"Good morning, I am pleased to announce that after a long and arduous road, that wound from one side of this majestic topiary to the other side of this serious but sensitive nation of ours, I Joseph Biden am running for the nomination for the vice presidency of these united States of America."

It rambles on for a while but here is some juicy stuff:
"If it's a three hour debate that crochety gentleman wants it's a three hour debate he will get!"

After pouring over the thirty page single spaced document (reading backwards off a carbon sheet), I think that Joe Biden is not challenging his Republican counterpart but the whole party.

He writes, "I don't care who you are if they want to debate and your a blood sucking fascist mutant, we will verbally tear the flesh from your bones!" The rest of the transcript is incoherent and describes a post-apocalyptic scene-scape that, interestingly and creatively diverts from biblical imagery.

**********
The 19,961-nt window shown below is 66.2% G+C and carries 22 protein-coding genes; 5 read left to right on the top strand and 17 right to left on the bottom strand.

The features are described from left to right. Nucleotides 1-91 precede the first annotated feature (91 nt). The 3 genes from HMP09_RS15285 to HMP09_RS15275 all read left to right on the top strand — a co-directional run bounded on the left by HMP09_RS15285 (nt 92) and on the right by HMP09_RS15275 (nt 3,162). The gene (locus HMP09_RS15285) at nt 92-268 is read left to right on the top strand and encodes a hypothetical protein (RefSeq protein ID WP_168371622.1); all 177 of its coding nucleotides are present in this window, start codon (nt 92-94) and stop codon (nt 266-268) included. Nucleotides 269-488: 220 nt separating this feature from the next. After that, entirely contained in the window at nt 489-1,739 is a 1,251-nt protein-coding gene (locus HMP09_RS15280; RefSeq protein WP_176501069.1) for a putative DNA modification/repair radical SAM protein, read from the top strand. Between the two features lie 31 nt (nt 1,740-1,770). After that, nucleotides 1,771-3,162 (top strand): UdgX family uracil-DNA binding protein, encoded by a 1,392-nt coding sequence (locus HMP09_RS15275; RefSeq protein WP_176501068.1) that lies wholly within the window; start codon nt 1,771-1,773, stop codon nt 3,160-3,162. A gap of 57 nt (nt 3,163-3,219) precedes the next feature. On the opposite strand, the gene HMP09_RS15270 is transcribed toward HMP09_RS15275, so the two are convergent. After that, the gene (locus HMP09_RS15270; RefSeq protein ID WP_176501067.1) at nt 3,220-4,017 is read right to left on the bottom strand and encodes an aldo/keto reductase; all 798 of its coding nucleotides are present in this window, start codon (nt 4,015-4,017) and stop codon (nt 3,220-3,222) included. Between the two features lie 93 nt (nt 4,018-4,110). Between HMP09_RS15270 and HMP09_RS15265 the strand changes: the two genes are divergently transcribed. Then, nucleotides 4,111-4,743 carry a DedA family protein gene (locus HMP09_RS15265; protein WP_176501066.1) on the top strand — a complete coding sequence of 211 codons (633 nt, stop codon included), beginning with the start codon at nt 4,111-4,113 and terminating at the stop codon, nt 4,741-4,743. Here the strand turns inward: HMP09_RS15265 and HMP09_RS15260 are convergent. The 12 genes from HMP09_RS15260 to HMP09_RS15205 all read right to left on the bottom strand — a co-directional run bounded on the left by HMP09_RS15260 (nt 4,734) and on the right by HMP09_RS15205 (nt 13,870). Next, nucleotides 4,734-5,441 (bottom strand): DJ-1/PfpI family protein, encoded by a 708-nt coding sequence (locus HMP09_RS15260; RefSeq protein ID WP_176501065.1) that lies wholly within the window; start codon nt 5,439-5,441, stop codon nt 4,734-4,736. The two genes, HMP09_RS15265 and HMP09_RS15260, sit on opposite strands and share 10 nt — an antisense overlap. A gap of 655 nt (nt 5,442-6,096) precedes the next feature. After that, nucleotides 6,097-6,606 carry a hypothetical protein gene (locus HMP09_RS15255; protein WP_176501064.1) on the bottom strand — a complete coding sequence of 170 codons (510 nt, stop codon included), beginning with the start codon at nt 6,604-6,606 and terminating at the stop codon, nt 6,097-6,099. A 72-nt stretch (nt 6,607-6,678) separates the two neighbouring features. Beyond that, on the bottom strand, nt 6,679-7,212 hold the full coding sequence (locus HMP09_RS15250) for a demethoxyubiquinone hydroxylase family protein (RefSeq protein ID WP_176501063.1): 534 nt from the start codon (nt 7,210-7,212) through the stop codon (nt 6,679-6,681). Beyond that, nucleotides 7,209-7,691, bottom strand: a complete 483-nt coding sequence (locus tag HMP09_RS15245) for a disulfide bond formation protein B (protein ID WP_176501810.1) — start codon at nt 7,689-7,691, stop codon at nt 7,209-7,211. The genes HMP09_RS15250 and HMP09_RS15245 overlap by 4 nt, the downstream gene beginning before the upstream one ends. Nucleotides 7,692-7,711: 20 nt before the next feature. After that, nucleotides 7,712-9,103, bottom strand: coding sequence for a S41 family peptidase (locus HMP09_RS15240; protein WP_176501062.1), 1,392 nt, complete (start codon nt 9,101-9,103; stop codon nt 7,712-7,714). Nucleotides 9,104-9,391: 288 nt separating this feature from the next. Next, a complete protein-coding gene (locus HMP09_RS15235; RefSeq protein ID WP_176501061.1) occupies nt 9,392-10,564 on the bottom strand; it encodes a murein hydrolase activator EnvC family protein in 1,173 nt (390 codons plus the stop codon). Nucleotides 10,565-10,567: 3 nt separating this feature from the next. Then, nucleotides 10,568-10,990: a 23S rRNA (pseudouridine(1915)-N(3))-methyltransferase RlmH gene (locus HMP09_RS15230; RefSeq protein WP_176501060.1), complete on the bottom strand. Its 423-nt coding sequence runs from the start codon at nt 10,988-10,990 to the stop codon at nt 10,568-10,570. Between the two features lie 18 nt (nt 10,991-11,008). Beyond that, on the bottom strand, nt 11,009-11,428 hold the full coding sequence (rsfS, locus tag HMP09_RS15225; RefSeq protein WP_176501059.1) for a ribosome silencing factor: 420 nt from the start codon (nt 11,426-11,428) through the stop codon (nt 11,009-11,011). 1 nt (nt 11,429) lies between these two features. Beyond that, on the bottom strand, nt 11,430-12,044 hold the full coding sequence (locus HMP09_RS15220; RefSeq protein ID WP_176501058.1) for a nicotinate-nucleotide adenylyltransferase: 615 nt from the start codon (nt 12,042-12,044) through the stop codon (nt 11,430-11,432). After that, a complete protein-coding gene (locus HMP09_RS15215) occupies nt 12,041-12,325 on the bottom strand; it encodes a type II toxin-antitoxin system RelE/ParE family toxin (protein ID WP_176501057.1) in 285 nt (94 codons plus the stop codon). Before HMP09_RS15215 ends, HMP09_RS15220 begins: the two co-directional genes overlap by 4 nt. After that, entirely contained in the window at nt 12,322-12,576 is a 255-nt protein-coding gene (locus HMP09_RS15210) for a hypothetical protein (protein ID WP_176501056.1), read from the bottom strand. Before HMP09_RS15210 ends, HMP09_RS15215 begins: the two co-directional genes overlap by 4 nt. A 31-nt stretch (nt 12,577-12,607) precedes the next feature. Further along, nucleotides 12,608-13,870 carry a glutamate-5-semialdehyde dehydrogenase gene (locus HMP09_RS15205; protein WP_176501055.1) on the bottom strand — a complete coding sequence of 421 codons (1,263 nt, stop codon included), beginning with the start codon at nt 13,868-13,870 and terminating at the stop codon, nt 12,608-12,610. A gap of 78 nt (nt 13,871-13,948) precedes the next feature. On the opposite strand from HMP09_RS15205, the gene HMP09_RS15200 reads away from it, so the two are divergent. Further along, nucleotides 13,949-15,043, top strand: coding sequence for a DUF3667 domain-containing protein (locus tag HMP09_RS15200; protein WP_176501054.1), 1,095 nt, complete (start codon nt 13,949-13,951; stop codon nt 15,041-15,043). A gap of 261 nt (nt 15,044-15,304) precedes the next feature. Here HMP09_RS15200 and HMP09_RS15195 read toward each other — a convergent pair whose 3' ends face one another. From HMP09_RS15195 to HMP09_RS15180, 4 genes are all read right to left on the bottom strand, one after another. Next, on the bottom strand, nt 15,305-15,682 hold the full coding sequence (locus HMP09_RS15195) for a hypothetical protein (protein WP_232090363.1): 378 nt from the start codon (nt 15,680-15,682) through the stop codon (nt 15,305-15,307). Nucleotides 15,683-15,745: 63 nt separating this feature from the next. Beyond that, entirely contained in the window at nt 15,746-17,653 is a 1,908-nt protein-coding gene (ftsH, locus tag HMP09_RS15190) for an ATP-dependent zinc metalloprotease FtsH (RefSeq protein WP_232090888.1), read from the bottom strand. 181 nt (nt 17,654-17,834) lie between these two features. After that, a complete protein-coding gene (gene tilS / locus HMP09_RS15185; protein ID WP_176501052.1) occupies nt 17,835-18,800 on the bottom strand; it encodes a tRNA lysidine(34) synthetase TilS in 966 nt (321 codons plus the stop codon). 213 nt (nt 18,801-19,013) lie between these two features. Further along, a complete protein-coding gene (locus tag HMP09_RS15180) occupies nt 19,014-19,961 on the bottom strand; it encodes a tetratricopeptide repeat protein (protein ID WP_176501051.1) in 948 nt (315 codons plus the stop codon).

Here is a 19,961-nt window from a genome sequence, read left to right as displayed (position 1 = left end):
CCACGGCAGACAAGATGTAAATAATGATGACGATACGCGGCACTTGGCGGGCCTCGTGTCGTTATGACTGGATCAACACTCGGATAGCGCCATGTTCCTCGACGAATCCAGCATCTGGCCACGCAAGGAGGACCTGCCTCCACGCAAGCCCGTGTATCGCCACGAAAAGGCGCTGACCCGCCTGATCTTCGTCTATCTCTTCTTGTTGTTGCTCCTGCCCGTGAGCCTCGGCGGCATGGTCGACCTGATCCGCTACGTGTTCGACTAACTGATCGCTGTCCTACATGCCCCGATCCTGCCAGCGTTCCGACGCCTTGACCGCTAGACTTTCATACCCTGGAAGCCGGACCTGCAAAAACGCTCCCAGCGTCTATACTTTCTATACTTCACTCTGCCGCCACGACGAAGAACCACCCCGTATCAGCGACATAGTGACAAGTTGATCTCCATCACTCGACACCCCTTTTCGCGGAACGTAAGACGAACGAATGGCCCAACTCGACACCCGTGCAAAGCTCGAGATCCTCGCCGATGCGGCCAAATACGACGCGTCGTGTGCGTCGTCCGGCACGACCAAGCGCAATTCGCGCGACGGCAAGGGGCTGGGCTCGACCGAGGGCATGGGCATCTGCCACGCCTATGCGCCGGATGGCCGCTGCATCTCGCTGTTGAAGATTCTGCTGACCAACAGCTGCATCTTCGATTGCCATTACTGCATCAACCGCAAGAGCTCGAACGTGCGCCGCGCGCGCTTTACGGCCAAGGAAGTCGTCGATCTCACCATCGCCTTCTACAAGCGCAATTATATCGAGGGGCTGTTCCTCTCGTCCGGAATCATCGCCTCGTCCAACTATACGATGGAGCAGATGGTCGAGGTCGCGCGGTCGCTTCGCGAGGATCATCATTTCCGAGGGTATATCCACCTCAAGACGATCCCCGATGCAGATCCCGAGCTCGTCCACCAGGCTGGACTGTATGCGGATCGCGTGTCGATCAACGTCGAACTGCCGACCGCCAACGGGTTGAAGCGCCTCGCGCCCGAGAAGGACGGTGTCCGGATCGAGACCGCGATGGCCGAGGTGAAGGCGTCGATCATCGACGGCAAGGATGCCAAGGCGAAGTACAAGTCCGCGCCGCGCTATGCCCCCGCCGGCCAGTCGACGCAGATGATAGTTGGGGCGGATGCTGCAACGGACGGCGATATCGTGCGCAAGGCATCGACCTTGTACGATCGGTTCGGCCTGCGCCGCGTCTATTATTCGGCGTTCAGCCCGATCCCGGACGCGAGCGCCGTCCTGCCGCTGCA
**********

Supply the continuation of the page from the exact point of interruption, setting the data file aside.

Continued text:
If it's one thing that this reporter is that would be excited. These debates will be a Hunter S. Thompsian jungle fight to the death, with the last man as the Vice President chosen by the Gods. According to the transcript the debate will take place after New Mexico is swallowed by the worm goddess.

(Update: those carbon sheets that I snatched from Obama HQ was in fact a manuscript of a short story that a senior staffer was in the middle of showing the Senior Senator from Delaware. I will review that story latter this week)

February 26, 2014